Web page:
For example, currently only 21% of Baltimore City police officers live in the city, while 68% live in other parts of Maryland, and 10% live out of state. In fact, compared to other cities our size, Baltimore has one of the lowest rates of police officers living in the cities they serve. When so many officers are residing outside of the city, there is a substantial disconnect between the people serving our communities and the communities themselves.

This incentive provides a well-documented strategy to improve community relations with first responders. As the September 2012 Abell Report stipulates, city housing incentives have proven to improve citizens’ abilities to build trust with the police who live in their communities, and those trust relationships significantly improve those relations overall. In partnership with Baltimore City, we hope this bill improves relations between the people of Baltimore City and those sworn to protect them.

This bill was covered in the Baltimore Sun when I presented the bill to the Baltimore City Delegation on January 29th. The Delegation unanimously voted to endorse the bill.

This bill was heard in Ways and Means on February 10th. Watch here.

HB 411 Joint Committee on Ending Homelessness – Membership

In years past, I have put forward legislation toward ending homelessness, some of which was to create both the Joint Committee on Ending Homelessness (which I now co-chair with Senator Rich Madaleno) and the Maryland Interagency Council on Homelessness. HB 411 aims to increase the number of members on the Joint Committee on Ending Homelessness from ten to sixteen. These additional members will be chosen based on regional diversity to adequately represent homelessness issues from all areas across the State of Maryland. This increase will ensure that we understand homelessness and strategies for homeless advocacy throughout our entire state.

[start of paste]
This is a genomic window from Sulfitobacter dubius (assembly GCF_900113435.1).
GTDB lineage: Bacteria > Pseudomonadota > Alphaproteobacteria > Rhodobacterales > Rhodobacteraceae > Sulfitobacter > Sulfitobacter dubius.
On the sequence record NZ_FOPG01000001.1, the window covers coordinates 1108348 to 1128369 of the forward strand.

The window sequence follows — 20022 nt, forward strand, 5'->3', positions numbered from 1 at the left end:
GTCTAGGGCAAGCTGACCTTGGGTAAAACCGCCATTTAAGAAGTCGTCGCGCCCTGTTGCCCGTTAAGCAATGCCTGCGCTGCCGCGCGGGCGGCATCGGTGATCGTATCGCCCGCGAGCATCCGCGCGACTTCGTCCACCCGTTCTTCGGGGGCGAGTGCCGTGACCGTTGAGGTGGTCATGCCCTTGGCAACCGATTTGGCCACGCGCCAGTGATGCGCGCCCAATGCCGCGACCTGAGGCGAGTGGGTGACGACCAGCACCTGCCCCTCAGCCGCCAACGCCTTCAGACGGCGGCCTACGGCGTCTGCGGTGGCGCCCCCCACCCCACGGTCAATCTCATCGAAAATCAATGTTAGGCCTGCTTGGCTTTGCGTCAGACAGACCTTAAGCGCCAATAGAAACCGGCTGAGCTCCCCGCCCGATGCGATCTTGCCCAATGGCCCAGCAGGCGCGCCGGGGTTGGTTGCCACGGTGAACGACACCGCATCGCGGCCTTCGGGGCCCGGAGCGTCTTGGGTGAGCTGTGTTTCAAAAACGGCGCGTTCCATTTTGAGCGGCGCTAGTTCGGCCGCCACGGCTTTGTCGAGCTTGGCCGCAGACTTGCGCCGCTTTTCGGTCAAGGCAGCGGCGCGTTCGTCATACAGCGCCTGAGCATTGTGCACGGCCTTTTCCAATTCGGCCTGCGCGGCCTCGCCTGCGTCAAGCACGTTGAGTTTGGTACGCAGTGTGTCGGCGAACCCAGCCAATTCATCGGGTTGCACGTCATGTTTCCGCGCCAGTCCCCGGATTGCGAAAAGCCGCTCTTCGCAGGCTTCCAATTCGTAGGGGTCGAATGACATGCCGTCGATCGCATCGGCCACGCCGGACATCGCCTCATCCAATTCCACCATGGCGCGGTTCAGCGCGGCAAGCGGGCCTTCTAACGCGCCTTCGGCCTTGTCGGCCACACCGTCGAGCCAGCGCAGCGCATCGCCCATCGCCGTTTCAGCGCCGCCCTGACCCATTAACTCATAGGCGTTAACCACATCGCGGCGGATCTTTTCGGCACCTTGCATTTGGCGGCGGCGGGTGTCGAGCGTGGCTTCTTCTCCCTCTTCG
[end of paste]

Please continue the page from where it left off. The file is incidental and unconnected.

HB 593 Human Services – Interagency Council on Homelessness

Appropriations Committee, February 16th at 1:00pm.

This bill will increase the number of members from six to nine, and ensure the Department designees have the authority to make decisions on behalf of the Department. This bill also adds the Department of Disabilities to the Council.

HB 742 Environment – Water Service Shut Off Protection Act

Appropriations Committee, February 24th at 1:00pm.

This bill will ensure a fair process for consumers before providers of water and sewer services in the State cut off and discontinue the supply of water for nonpayment or overdue bills. It requires adequate notifications before the service is cut off, and prohibits the disconnection to those who have documented serious medical conditions, are senior citizens, are legally blind or to households that contain children under the age of 6. It also requires the restoration of service within one working day after the cause for the cut-off has been resolved or payment arrangements have been made.


There are many more bills I am sponsoring or have co-sponsored this session! For a complete list, click here.

Keep in Touch

I will continue to do my best to provide detailed updates and alerts via email, and you can follow my daily activities and breaking news by liking my Facebook fan page or following me at

In addition, I encourage you to contact me with the issues that matter most to you at or call the Annapolis office at (410) 841-3476.

I look forward to hearing from you.

In partnership,

Delegate Mary Washington